One evening while I was there I went over to Barnes and Noble and had the opportunity to browse Hackers Challenge 3, and I read about the DNS Cache attack in Chapter 3. By the way, that is a great book.
The next day one of the presenters, Joe St. Sauver, was talking about the four biggest monsters that are lurking out there threatening to bite our organizations, and he presented a statistic from a survey that found that 75% of all name servers world wide run as open recursive name servers. He also provided a link to http://dnsreport.com where you can check out the status of your own domain. I was disappointed to learn that my own domain has some serious flaws that need to be addressed.
The speaker went on to discuss using open recursive name servers to launch distributed denial of service attacks, or using DNS cache poisoning to lure people to fishing sites.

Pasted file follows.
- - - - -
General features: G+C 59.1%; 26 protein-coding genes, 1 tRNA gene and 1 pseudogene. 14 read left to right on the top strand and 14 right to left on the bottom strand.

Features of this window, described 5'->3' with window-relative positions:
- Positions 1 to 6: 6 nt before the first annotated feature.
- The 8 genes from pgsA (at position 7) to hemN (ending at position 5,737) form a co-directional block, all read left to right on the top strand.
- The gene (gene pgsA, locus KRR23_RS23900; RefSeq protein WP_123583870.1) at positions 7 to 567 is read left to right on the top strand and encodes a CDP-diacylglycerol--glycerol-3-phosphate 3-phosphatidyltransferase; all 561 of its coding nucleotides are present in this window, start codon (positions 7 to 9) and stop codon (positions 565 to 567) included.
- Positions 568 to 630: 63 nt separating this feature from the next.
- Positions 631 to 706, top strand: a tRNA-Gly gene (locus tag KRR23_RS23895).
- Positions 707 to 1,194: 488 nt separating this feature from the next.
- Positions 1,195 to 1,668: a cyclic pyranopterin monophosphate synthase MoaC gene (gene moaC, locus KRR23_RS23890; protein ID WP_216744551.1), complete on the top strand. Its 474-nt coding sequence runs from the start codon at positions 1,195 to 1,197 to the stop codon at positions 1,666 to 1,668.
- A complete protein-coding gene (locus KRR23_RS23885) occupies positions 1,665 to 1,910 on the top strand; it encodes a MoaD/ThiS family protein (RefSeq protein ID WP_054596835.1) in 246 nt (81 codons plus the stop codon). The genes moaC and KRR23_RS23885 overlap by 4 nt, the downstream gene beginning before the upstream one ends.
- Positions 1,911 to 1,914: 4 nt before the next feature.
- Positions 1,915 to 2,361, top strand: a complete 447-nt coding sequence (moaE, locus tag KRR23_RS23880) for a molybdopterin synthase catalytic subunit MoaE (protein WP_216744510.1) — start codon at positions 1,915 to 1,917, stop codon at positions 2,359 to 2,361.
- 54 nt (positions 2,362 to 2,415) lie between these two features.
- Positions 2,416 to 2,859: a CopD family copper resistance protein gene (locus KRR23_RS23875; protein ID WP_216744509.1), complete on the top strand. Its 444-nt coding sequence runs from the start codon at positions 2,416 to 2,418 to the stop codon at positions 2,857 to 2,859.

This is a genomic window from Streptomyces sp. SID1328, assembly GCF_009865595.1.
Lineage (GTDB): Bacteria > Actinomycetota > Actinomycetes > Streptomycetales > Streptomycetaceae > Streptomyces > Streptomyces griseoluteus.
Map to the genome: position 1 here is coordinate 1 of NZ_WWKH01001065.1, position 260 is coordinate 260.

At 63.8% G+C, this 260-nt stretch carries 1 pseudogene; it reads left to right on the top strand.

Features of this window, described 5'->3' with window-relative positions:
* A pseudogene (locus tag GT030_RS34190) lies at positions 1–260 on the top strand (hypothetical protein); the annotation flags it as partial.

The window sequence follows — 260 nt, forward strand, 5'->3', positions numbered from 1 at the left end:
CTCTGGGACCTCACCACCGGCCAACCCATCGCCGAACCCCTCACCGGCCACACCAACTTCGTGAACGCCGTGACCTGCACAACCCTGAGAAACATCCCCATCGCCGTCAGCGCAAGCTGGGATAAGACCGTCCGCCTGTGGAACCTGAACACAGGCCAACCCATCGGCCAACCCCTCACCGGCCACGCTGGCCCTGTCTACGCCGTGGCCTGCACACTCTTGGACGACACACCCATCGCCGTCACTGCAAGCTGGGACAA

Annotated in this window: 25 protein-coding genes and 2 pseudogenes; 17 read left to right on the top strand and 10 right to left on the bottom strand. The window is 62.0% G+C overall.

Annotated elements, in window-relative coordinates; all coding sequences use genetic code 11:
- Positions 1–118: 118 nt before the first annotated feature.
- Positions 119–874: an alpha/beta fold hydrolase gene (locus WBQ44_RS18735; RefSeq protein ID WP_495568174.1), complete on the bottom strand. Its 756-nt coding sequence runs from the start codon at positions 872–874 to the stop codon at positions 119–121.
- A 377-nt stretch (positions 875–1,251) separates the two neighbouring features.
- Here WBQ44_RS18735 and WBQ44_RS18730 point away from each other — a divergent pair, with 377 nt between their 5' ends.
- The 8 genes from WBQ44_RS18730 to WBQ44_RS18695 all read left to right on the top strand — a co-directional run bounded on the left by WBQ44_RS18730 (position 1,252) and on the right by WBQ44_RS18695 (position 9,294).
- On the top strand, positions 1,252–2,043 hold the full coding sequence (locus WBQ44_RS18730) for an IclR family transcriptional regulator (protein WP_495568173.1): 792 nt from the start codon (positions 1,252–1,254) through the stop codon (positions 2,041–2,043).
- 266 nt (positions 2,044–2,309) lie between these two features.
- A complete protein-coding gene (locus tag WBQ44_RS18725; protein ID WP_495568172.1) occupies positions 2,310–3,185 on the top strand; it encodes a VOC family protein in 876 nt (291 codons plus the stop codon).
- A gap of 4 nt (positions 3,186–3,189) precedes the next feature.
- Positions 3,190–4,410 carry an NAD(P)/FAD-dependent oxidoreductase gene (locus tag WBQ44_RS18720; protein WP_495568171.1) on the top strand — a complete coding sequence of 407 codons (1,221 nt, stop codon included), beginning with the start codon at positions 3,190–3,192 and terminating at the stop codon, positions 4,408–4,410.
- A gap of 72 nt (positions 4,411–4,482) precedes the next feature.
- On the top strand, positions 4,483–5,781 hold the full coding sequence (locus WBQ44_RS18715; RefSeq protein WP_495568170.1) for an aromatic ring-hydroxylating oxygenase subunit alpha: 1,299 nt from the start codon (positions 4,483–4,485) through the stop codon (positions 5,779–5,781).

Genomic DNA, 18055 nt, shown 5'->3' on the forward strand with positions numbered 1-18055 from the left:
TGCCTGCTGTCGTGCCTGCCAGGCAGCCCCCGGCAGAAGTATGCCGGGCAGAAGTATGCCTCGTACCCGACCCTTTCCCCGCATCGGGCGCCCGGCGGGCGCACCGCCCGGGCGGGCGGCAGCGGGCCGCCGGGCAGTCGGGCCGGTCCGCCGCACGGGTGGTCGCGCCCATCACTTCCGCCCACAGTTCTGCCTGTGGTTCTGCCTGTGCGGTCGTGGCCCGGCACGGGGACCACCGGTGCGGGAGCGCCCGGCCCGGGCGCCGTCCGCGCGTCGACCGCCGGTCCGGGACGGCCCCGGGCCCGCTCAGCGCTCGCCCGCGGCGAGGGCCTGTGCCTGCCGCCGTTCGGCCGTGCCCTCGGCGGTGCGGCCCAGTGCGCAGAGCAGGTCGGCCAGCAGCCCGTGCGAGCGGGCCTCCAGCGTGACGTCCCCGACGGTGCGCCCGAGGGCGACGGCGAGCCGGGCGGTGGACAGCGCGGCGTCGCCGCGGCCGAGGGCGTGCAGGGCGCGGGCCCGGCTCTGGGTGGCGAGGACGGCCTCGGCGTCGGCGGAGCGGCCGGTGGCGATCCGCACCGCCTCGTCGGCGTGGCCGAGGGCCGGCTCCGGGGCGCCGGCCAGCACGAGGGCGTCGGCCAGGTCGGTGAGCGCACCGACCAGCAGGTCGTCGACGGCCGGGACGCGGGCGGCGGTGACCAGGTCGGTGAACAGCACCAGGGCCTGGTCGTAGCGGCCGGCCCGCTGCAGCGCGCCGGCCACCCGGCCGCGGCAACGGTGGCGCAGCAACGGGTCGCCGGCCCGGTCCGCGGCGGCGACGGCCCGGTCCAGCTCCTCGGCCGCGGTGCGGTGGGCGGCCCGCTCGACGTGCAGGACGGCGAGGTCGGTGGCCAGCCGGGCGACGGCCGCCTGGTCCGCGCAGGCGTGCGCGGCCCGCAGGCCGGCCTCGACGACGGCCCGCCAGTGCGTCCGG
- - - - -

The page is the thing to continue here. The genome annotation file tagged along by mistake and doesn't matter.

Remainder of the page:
It was a very good presentation, and if you ever have the opportunity to hear Joe St. Sauver speak I encourage you to take advantage. The main point of this posting though is to bring up how widespread these problems are, and the damage that can be done. If 75% of DNS Servers are open to this kind of attack then chances are someone who is reading this is vulnerable. So please take a moment to check our your domain with http://dnsreport.com.